For over a century, the world famous Cheyenne Frontier Days rodeo has been making years and launching careers of contestants who show up to compete. This year was no different, as storylines were built and history was made at the iconic Wyoming venue.
It started early on Sunday, July 27, as one of the biggest buzzes for the large crowd attending the final round was an exciting matchup between a powerhouse bronc named Dirty Jacket and bareback contestant Richie Champion, the red hot cowboy spurring his way through a year of winning buckles and outsized paychecks. After pocketing more than one million dollars during the first half of the year, Champion hoped to live up to his name in the cowboy state with a duo of Cheyenne titles. He won the first buckle in Cheyenne’s inaugural Cinch Shoot Out at the beginning of the rodeo’s schedule. All that remained to complete his lofty goal was a coveted CFD buckle. The only problem — all the top bareback riders shared the same objective.
The third year pro from Texas cleared his first hurdle when he qualified for the short round after two successful rides. Winning the buckle would be difficult, however, since Champion was sitting sixth in the average. He would need either a huge score in the final round or some help from the five riders ahead of him to grasp a win.
As fate would have it, he got both.
Champion and Dirty Jacket pulled off one of the most memorable rides in CFD history when the Pete Carr Pro Rodeo bronc exploded from the chute with a leaping, twisting belly roll. When the duo finally landed, the powerful horse ripped off one big buck after another while Champion spurred him on. It was a crowd-pleasing ride that saw Champion overtake the field with a 91-point score. Then came the waiting to see if it would stand.
After four of the five cowboys ahead of Champion left the door open, multiple world champion winner Will Lowe settled into the chute. All Lowe needed was 83 points aboard a nice bucker and Champion’s hopes would be dashed. Lowe came out spurring, but shifted off center midway through the ride and hit the horse with his free hand. The rare no score from Lowe secured the improbable title for Champion and continued his dream season in full force.
“Indescribable,” said Richmond about winning the massive Cheyenne rodeo. “It’s awesome. It was a goal of mine to win the (Cinch) Shoot Out and the rodeo. After Denver it kind of hooked me,” he added with a laugh about winning both the Cinch Shoot Out and the buckle at the National Western Stock Show in January. “That was an awesome experience, but this is the ‘Daddy of ‘em All’ and this is unreal. Literally, I am still trying to wrap my head around it.”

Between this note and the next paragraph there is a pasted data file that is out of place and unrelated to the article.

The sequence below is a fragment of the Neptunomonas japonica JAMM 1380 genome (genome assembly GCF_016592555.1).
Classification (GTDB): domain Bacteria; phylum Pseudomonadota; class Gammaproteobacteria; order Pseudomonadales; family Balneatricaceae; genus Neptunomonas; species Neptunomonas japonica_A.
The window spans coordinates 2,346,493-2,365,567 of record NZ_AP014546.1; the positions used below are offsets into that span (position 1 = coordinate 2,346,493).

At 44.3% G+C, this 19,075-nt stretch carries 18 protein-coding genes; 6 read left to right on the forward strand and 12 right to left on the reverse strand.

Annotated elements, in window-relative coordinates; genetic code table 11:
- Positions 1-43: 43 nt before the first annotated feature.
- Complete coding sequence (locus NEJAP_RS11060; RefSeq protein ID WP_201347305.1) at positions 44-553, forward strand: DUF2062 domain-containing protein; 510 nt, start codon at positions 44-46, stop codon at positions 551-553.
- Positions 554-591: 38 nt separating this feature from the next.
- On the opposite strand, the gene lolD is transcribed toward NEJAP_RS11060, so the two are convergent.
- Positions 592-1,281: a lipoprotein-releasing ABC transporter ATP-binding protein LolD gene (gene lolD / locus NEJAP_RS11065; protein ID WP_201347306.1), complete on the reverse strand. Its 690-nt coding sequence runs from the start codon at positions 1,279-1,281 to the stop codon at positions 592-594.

When asked about the explosion from the chute aboard Dirty Jacket, Champion searched for words.
“Indescribable,” he repeated with another laugh before coming up with an answer. “It was everything as a bareback rider you want. There was no time to think. When he rared out of there, I dang near saw my dad’s face at the back of the bucking chutes,” he recalled with a wide grin. “It was pretty cool. He is one of those horses you dream about getting on. It took three years to finally make the short round,” summed up Champion about being in Cheyenne. “In that fashion, to come out on top, it’s a day I won’t forget, that’s for sure.”
Another young competitor who will never forget that day is Colorado barrel racer Randi Timmons. In just her second year as a pro, Timmons earned a trip to the final round to compete against the top riders in the sport. Not only that, but Timmons’ mother is Christy Loflin, who won the CFD buckle in 2013 and was cheering her on from the stands after failing to make the cut.
Talking to her before the rodeo, Timmons was understandably nervous.
“I’m going to go out there and be positive and make another good run and ride hard,” she said of her plans for the short go. “I’m trying to keep myself from getting nervous, but it’s not working very well,” Timmons admitted with a laugh. “If you look at the list I’m next to — Sherry Cervi and Jean Winters and Mary Walker and Lisa Lockhart — it’s a big deal and I am honored to be running with those girls today.”
“She’s really making a name for herself, I’m really proud of that,” said Loflin before the final round started. “How much more awesome can it be? I’m a rodeo mom today and not a contestant, so I just can’t wait to see what happens.”
After posting an 18.07-second time in the short go and finishing in the top ten, Timmons was pleased with the overall experience.
“I’m pretty honored that I made it in only my second year in pro rodeo,” the unassuming cowgirl stated afterward. “I know (my stepdad) would be proud,” she continued with emotion as she revealed she dedicated her CFD runs this year to his memory. “I wanted to make it to the final round for him and that’s what I did, so I couldn’t be happier.”
It wasn’t just young guns creating moments and memories in Cheyenne. Veteran saddle bronc rider and current world champ Chad Ferley rocked the big crowd with a story line of his own. Despite no saddle bronc cowboy winning back to back titles there since the 1930’s, Ferley made a run at the record books. When his initial horse for the final round had to withdraw, Ferley rode the replacement bucker (J Bar J’s Sweating Bullets) to a solid 83-point score that was enough to keep him in first place and make history at the world famous venue.
“I knew Sweating Bullets was a really good horse,” said Ferley after his win. “I have to say maybe I just got lucky and drew good. Cheyenne is a great rodeo. I’ve been coming here for about 15 years now. I started here in the rookie bronc riding. So to come that far and end up winning it back to back — it means the world.”
After more than $800,000 in prize money was earned 2014’s CFD, it’s safe to say the historic venue carried on its own tradition of creating successful careers and turning contestants’ dreams into memories that last a lifetime. ❖